If you have problems with raccoons near your home, study the raccoon facts below to get an idea of why they are near your home and what to do about it. Raccoons are omnivorous and nocturnal mammals generally found in North and Central America. They belong to the Procyonidae family. A Raccoon is omnivorous, just like dogs and many other small mammals. Though they like meat, the fact is that raccoons will eat almost anything and everything that comes their way.
The wily raccoon appears quite often in American myths and displays many characteristics of a trickster. Raccoons, in real life too, are deceitful pranksters who employ cunning methods to obtain food. It is a fact that raccoons often outwit other animals for their own survival. The animal’s dexterous front paws and the peculiar markings on its face have given this species an important place in American mythology and culture.
Raccoon Facts and Information:
Scientifically, raccoons are considered one of the most intelligent species, and have the memory to remember tasks which they perform even after a gap of a few years.
Raccoon Habitat: Raccoons are capable of adapting themselves to different conditions with great ease. They can be found in coastal marshlands and also mountainous regions. Pandas, which also belong to the same strain of the raccoon family, are mostly found in mountainous marshy areas. Their adapting capabilities have assisted them in setting up homes amongst humans too.
Physical Raccoon Facts and Features: The length of the body of a raccoon varies from 16 to 28 inches, and its weight ranges from 8 to 20 lbs. It is the largest member of the Procyonidae family. The other members of this family include the cacomistles, ring-tails and the kinkajous. The physical features of this mammal include a grayish coat with a dense undercover. It is the most important feature since it is this layer that protects the raccoon from the cold when it is living in its natural habitat. Its peculiar face mask has given this creature the name, “masked bandit”.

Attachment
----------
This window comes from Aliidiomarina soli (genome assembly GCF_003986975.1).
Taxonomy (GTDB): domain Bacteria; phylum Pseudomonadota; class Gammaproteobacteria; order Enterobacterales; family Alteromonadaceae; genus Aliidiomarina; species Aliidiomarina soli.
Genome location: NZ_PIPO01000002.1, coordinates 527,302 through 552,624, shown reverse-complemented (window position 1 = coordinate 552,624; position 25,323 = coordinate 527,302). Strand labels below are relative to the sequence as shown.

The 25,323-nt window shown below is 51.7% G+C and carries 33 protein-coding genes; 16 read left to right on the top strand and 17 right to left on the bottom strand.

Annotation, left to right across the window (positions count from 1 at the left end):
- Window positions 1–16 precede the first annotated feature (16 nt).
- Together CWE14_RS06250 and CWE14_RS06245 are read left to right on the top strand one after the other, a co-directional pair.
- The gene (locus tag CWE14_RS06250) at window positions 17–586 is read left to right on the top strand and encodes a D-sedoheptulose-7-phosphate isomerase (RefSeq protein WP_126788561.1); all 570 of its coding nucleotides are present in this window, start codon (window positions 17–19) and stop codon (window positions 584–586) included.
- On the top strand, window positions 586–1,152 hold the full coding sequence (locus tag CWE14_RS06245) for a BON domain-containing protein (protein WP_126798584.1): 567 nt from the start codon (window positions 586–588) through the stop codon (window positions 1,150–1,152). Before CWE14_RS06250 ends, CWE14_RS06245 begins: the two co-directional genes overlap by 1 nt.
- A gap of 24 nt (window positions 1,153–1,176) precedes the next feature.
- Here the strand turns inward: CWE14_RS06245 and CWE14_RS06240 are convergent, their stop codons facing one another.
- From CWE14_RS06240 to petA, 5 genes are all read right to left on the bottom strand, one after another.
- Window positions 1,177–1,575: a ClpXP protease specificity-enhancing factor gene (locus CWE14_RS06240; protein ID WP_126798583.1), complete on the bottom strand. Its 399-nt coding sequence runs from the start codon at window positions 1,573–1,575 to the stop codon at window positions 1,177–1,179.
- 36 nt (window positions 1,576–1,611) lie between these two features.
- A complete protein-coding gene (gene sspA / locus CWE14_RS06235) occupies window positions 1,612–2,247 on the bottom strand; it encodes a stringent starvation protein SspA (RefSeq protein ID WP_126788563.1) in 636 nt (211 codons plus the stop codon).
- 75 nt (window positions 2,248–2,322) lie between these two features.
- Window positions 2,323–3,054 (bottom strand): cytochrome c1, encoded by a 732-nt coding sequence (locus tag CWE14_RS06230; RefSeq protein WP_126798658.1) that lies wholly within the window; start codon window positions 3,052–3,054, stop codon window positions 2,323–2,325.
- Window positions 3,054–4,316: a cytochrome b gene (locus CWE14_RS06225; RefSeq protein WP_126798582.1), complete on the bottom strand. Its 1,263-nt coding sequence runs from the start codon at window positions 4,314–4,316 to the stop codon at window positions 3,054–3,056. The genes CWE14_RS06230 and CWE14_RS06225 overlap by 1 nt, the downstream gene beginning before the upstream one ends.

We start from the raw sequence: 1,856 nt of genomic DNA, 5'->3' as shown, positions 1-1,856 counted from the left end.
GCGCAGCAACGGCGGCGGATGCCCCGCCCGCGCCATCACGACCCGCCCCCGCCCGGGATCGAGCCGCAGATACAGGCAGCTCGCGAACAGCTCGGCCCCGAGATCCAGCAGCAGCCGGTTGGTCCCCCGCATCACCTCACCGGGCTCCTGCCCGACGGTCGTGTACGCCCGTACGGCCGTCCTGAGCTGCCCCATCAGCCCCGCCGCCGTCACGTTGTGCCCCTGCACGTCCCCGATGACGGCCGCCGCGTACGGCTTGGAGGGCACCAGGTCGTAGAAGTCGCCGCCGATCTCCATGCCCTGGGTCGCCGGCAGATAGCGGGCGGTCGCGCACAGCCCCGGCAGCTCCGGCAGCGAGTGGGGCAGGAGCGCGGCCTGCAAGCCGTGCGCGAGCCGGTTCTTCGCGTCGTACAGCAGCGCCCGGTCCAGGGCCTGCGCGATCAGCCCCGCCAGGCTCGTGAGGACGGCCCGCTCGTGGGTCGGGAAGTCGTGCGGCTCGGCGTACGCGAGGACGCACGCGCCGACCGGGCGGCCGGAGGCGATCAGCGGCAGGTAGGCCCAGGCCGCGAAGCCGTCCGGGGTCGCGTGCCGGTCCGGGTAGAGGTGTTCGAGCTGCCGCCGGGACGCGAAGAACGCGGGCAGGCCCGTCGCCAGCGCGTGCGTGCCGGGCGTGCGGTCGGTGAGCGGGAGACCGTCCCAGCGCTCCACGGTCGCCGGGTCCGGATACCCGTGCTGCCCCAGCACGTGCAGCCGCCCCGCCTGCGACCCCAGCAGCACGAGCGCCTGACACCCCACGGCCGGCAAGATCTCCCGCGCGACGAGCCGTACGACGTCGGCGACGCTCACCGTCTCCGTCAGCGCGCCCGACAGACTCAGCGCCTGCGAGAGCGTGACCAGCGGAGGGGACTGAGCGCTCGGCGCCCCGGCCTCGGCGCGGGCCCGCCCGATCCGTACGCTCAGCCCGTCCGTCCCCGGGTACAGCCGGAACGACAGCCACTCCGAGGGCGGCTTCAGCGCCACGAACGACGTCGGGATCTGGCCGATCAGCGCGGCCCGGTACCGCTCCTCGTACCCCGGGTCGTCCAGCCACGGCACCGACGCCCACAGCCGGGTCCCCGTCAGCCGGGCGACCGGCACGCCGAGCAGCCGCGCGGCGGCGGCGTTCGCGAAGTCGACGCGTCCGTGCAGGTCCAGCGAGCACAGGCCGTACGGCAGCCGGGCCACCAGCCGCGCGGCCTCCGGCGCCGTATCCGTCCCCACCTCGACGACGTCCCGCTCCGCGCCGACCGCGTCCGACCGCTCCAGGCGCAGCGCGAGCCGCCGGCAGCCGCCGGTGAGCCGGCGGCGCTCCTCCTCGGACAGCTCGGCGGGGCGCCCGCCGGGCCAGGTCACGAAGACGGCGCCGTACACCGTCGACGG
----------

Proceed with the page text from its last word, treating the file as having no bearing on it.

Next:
Raccoon Facts about their diet: Raccoons, like dogs, are omnivorous by nature. They do like meat of any kind, but in the case of it not being available, they settle for anything. The garbage bin in your garden contains a tempting menu for these animals. Fruits, nuts and other plant products are also eaten by a raccoon, which means many of the plants you are trying to grow in your garden are also on the raccoon menu. They are more inclined to eating what is readily available than hunting live animals for their food. Being nocturnal by nature, they do sometimes hunt animals smaller than them during night time.
Life Span of a Raccoon: Under normal circumstances, raccoons live up to the age of 8 years in the wild, but in captivity they do live for longer periods. There have been instances of raccoons living up to the age of 15 years. The reason for their short life in the wild is their being hunted by animals larger than them like bobcats and coyotes and also birds like the bald eagle and the great horned owls. A few of them are hunted, and of course some die due to accidents. Cars are one of the main raccoon killers out there.
The mating season begins during the months of January or February, and after a gestation period of approximately 65 days, 4 to 5 young ones known as kits are born. These ‘kits’ do not open their eyes up to three weeks from the time they are born.
We hope these raccoon facts will help you lay out a strategy to repell and deter your nightly visitors.